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DIDLS
DIDLS

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RI9104 I can determine the meaning of words and phrases as they are used in a text including figurative connotative and technical meanings analyze the cumulative impact of specific word choices on meaning and ID: 510802 Download Presentation

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Slide1

DIDLS

R.I.9-10.4

I

can determine the meaning of words and phrases as they are used in a text, including figurative, connotative and technical meanings, analyze the cumulative impact of specific word choices on meaning and

tone.Slide2

Using DIDLS

An acronym to help remember the basic elements of tone when analyzing prose or

poetry.

Diction

, images, details, language, and sentence structure all help to create the author's or speaker's attitude toward the subject and audience.

Diction:

the connotation of the word choice.

Imagery:

vivid appeals to understanding through the senses

Details:

facts that are included or those omitted

Language:

the overall use of language, such as formal, clinical, or jargon

Sentence structure:

how structure affects the readerSlide3

TONE

to misinterpret tone is to misinterpret meaning

A brief scene with a simple dialogue between two students

using differing tones to fit different characters and contexts emphasizes how tone changes

meaning. For example:

A. You're late!

B. I know. I couldn't help it.

A. I understand.

B. I knew you would.

A. I have something for you.

B. Really? What?

A. This!

How might this scene be played by two lovers who are meeting at a restaurant where

one lover is about to propose marriage?

How would two spies speak the same words?

How would a parent and a child who has come home late do so?

In each scenario, the tone controls audience understanding and interpretation.Slide4

Diction

(shapes our perceptions)

Diction – the connotation of the word choice.

Good writers ditch words

like pretty, nice, and bad.

Instead they

employ words that invoke a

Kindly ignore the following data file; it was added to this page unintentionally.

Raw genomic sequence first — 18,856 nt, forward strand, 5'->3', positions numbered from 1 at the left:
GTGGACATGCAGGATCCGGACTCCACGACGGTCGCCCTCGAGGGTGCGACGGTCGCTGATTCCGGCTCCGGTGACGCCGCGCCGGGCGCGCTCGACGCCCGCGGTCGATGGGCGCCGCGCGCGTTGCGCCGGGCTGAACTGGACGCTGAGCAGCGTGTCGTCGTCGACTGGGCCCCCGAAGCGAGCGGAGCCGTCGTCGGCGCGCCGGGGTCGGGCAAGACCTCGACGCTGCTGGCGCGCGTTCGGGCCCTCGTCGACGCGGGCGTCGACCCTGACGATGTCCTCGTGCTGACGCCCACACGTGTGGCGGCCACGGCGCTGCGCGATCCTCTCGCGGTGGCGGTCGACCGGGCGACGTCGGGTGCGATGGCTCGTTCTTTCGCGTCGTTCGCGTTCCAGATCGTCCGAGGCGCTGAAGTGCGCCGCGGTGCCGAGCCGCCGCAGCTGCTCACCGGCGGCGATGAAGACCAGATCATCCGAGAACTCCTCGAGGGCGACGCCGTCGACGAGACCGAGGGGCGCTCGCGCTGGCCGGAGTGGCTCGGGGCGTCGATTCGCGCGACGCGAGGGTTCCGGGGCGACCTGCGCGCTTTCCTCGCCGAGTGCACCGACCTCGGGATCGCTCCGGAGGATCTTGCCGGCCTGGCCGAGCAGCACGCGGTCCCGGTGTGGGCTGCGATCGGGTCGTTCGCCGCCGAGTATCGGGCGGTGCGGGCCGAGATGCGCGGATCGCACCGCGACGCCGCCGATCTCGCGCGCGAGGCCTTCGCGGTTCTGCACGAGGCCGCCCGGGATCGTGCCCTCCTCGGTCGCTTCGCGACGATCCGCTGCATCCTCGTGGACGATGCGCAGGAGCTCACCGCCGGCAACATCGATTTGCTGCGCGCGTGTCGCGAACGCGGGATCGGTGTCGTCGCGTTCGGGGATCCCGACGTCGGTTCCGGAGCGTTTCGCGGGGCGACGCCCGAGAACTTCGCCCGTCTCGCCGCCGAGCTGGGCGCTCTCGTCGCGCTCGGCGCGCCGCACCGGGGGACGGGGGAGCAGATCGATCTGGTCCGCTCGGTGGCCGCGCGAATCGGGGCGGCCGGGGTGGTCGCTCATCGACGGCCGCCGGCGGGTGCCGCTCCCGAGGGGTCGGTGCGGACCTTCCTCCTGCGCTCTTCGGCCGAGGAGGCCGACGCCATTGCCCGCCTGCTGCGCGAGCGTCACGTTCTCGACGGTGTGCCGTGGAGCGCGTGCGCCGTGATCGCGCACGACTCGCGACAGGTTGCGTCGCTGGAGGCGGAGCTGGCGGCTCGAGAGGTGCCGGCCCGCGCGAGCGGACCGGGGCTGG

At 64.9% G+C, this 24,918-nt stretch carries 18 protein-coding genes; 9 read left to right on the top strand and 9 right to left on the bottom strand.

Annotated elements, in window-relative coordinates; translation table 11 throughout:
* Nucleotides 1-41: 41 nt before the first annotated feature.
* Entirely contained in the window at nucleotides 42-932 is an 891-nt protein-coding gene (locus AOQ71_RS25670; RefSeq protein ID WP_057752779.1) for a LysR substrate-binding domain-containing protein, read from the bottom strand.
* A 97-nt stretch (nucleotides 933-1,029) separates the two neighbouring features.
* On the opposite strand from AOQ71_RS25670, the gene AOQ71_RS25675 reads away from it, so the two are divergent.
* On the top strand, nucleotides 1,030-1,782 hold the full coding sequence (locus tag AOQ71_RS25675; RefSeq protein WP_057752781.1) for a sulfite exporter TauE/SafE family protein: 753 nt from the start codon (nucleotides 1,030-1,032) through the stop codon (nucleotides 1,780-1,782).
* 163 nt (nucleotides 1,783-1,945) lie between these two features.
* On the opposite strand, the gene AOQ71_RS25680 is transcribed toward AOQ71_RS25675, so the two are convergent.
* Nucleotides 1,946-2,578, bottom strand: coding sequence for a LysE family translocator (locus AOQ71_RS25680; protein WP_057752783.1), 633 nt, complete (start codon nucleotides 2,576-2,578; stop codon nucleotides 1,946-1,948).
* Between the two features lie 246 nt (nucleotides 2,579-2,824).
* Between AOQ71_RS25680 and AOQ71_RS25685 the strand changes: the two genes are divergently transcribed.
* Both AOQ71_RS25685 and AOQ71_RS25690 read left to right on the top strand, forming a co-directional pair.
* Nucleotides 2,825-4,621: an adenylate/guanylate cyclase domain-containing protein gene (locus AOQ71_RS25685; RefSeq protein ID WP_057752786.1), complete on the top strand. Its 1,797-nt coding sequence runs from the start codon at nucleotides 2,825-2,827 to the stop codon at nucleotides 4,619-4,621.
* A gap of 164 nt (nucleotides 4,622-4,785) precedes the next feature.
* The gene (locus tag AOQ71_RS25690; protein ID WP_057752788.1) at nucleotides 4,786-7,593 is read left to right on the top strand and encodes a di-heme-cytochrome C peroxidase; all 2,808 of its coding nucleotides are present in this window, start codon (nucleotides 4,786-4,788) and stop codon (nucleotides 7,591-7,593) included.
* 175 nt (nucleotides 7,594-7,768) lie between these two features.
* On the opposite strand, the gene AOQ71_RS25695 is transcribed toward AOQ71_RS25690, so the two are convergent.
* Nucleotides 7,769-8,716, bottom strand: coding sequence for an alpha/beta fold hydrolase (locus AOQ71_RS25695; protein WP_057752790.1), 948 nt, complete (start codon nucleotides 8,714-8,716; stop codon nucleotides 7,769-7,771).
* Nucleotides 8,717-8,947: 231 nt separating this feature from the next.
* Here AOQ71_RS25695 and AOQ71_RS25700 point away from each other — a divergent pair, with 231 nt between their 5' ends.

specific effect

:

A

coat isn’t

torn

; it is

tattered

.

The United

States Army does not

want

revenge;

it is

thirsting

for revenge. A door does not

shut

; it

thuds

. Specific diction brings the reader

into the

scene, enabling full participation in

the writer’s

world.Slide5

Types of diction…

Diction

depends

on the occasion

.

Ex. Clothes - level

of formality influences

appropriate choices

.

Formal diction - scholarly writing and serious prose or poetryInformal/casual diction - expository essays, newspaper editorials, and works of fictionColloquial/slang diction - reflect informal speech and are typically used to create a mood or capture a particular historic or regional dialect.

Formal Diction

Casual Diction

Slang (very informal)

are not angry

aren't mad

ain't

ticked Slide6

Diction and connotation/denotation

When

studying diction,

it’s imperative that you understand

both connotation (the

meaning suggested

by a word) and denotation (

literal meaning

).

When a writer calls a character slender, the word evokes a different feeling from calling the character gaunt. A word’s power to produce a strong reaction in the reader lies mainly in its connotative meaning.Slide7

Imagery – vivid appeals to understanding through the five senses

Imagery

– language that appeals to the five senses

The use of vivid descriptions or figures of speech that appeal to sensory experiences helps to create the author's tone

.

For

example, if a narrator visiting a farm describes the awful smells rather than the beautiful countryside, her description would tell us something about her attitude.Slide8

Details

Details consist of words or phrases that are less appealing to the senses – facts or information- than imagery. They can help reveal the tone or attitude of an author.

When analyzing details, look for patterns and contrasts. What does the author keep mentioning? Ex. Flowers, trees, birds, - nature imagery. Or what details are complete opposites? Ex. the shiny new shoes of the teacher and the tattered coats of the students

ex. An author describing a

battlefield

might include details about the

stench of

rotting bodies

or

he might not. Slide9